Gift from Jack Kelly and Gail Weiss to support Notre Dame International Security Center

Author: Dennis Brown

Jack Kelly And Gail Weiss

University of Notre Dame alumnus John A. “Jack” Kelly and his wife, Gail E. Weiss, have made a $1 million gift to his alma mater to support initiatives within the University’s Notre Dame International Security Center (NDISC) and the Office of the President.

“Jack and Gail have played an important role in the creation and development of the Notre Dame International Security Center, and this latest gift will do much to significantly enhance the work of our faculty in this important area of study,” said Rev. John I. Jenkins, C.S.C., the University’s president. “We are grateful for this generous donation and for their leadership and vision.”

Founded in 2008 and recently expanded with the addition of three new faculty members, the International Security Center is under the direction of Michael Desch, professor of political science.

“Jack and Gail epitomize the meaning of ‘God, Country, Notre Dame,’” Desch said. “Jack answered the call of duty in the Special Forces and then on Capitol Hill, where he met Gail, who also had a long and distinguished career there. Together they have been longtime, generous benefactors of Notre Dame and were the first supporters of the Notre Dame International Security Center. This gift will continue their commitment to assist Notre Dame undergraduates and graduate students in becoming our country’s next generation of national security leaders.” 

The NDISC examines pressing international security issues facing the nation and world and conducts research that contributes to dialogue on global policy. The center supports faculty and student research projects, an endowed speaker series, an undergraduate fellows program and a seminar series featuring scholars and experts on national security.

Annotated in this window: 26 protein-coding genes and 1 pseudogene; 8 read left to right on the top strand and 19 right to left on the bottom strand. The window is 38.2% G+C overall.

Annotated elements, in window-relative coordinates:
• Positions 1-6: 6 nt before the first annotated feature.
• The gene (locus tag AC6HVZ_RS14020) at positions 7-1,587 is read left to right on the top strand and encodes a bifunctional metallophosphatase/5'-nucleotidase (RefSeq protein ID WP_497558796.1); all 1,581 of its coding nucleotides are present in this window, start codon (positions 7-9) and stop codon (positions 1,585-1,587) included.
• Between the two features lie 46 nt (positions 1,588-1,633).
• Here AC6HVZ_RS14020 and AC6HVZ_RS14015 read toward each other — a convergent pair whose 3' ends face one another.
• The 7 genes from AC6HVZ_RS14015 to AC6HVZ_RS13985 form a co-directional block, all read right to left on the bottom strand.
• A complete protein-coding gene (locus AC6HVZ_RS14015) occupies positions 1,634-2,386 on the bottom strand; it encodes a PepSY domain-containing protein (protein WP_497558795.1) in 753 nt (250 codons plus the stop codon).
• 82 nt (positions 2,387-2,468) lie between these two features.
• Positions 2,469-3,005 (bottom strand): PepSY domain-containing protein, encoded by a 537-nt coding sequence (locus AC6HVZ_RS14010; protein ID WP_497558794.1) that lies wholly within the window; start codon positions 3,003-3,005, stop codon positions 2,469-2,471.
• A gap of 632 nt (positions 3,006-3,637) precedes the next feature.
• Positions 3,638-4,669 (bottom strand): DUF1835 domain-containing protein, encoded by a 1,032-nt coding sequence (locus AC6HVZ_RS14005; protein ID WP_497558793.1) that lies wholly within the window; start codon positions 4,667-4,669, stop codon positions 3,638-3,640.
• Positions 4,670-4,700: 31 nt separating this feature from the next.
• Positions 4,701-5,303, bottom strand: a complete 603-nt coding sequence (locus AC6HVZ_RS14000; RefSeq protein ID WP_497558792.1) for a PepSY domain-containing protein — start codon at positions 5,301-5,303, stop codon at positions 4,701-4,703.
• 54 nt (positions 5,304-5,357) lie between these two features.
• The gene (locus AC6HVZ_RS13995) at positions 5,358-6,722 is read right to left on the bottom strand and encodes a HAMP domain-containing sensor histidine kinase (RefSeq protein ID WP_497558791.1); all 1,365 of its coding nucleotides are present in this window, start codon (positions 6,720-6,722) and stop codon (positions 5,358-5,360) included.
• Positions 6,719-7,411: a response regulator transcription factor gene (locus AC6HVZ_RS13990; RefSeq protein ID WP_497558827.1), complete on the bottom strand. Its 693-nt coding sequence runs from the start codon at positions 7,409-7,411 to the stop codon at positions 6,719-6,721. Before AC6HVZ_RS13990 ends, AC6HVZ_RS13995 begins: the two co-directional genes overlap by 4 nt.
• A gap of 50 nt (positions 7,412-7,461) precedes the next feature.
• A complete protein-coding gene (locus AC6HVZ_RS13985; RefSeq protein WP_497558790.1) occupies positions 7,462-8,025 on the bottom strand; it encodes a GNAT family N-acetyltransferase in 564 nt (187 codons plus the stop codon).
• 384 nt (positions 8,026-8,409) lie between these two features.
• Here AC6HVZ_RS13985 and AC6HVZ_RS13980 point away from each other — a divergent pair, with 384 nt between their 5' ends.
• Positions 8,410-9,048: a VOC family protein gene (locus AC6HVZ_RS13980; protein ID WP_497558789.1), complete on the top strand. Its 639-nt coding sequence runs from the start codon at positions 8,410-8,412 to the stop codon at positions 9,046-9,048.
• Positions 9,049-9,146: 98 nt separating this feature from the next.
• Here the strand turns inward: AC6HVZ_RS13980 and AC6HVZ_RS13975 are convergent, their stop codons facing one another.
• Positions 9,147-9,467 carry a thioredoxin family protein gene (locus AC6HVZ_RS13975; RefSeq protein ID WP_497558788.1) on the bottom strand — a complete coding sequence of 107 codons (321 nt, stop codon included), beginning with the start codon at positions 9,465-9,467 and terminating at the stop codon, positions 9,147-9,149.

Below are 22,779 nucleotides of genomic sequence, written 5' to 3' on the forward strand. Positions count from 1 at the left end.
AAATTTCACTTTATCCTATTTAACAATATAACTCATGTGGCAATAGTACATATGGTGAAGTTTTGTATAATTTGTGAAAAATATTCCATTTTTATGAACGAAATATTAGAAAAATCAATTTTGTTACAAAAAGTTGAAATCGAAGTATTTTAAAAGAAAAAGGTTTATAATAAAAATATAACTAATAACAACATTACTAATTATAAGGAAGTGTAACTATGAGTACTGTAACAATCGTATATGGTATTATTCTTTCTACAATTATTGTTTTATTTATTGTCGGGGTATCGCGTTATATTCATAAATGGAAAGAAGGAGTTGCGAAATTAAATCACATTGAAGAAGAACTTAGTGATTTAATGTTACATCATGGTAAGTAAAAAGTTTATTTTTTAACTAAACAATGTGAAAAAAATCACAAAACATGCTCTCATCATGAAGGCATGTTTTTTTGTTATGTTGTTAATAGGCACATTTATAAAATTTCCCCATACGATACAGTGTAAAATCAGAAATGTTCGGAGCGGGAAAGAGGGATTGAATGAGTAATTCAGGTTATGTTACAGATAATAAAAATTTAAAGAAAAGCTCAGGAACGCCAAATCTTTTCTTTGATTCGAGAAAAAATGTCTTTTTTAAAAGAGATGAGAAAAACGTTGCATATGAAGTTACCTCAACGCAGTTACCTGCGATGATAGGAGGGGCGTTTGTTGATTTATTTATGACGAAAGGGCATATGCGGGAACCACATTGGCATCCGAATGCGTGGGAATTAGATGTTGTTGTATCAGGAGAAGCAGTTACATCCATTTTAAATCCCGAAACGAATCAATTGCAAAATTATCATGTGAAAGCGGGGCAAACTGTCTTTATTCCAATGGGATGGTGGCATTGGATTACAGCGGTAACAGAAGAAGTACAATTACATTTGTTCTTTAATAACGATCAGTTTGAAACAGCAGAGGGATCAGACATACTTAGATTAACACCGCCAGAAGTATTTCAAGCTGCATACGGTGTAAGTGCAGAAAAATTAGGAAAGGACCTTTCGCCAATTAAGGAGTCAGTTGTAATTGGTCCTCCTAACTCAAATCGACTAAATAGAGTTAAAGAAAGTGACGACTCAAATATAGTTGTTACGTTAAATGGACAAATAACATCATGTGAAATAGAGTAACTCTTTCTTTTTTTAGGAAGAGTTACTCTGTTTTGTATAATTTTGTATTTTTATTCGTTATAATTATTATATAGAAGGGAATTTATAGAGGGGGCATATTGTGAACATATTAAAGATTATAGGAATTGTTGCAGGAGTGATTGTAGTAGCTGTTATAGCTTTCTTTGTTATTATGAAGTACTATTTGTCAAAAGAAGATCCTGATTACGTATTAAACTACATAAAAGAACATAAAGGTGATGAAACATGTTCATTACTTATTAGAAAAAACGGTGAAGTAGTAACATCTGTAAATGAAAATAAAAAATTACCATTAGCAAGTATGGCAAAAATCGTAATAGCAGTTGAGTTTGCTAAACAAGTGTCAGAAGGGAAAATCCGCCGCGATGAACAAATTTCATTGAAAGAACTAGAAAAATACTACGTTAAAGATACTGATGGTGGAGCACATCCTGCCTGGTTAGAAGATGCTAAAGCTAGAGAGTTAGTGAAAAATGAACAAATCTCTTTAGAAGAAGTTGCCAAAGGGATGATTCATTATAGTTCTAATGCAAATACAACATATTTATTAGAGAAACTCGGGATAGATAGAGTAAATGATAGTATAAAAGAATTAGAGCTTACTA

The Jack Kelly and Gail Weiss Lecture in National Security has been a staple of the NDISC and will be enhanced with the new gift from Kelly and Weiss. The series brings senior figures in the international security field — including policy experts, members of non-governmental organizations, academics, journalists, military leaders, government officials and others — to speak at Notre Dame. Past lecturers include U.S. Army Gen. Martin Dempsey, former chairman of the Joint Chiefs of Staff; U.S. Army Gen. Keith Alexander, former director of the National Security Agency; 9/11 Commission co-chair and former Rep. Lee Hamilton, D-Ind.; and retired Gen. Jack Keane, former U.S. Army vice chief of staff. Former CIA director Gen. Michael Hayden delivered this year’s Kelly-Weiss Lecture Oct. 27.

The new gift also will fund the Jack Kelly and Gail Weiss internships for undergraduate students and the Kelly/Weiss research awards for graduate students.

Kelly is a 1974 Notre Dame alumnus and a member of the University’s Graduate Studies and Research Advisory Council. He is a partner in the McPherson Group, a Washington public policy firm that engages in regulatory and legislative advocacy.

“Notre Dame has engrained in its core the belief in God, country and Notre Dame,” Kelly said. “Its sons and daughters have served our nation in the military, intelligence and research community, ensuring our national security. By endowing this program, we hope to help expand the University’s long tradition of serving our nation. It is only fitting that in the 21st century we continue to advance the role of our students, alumni and faculty to continue to expand their fine work. Under the leadership of Father Jenkins and Professor Mike Desch, we know that this goal will be met and exceeded to help secure our nation and world.”

A retired U.S. Army officer with 28 years of active and reserve duty, Kelly commanded a Special Forces unit and was awarded the Legion of Merit. He also served as a political aide to Presidents Ronald Reagan and George H.W. Bush and as a staff member in Congress and the New York and federal courts. He currently serves as chairman of the U.S. Advisory Committee on National Cemeteries and Memorials and is a member of the board of the Army Distaff Foundation.

A graduate of the University of Maryland, Weiss served for a short time as a legislative liaison in the Johnson administration’s Office of Economic Opportunity. She then joined the staff of Rep. William Clay, D-Mo., and served 32 years in increased positions of responsibility in the U.S. House of Representatives, including as a senior executive staff director of the Committee on Post Office and Civil Service and the Committee on Education and Labor. She was the principal legislative staff person responsible for such major legislation as the Family and Medical Leave Act, the Civil Service Reform Act, Hatch Act reform and the Higher Education Act, and she led staff efforts to preserve the National Endowment for the Arts.

Weiss is a member of the American Association of University Women, and she and Kelly are members of the President’s Circle at Notre Dame.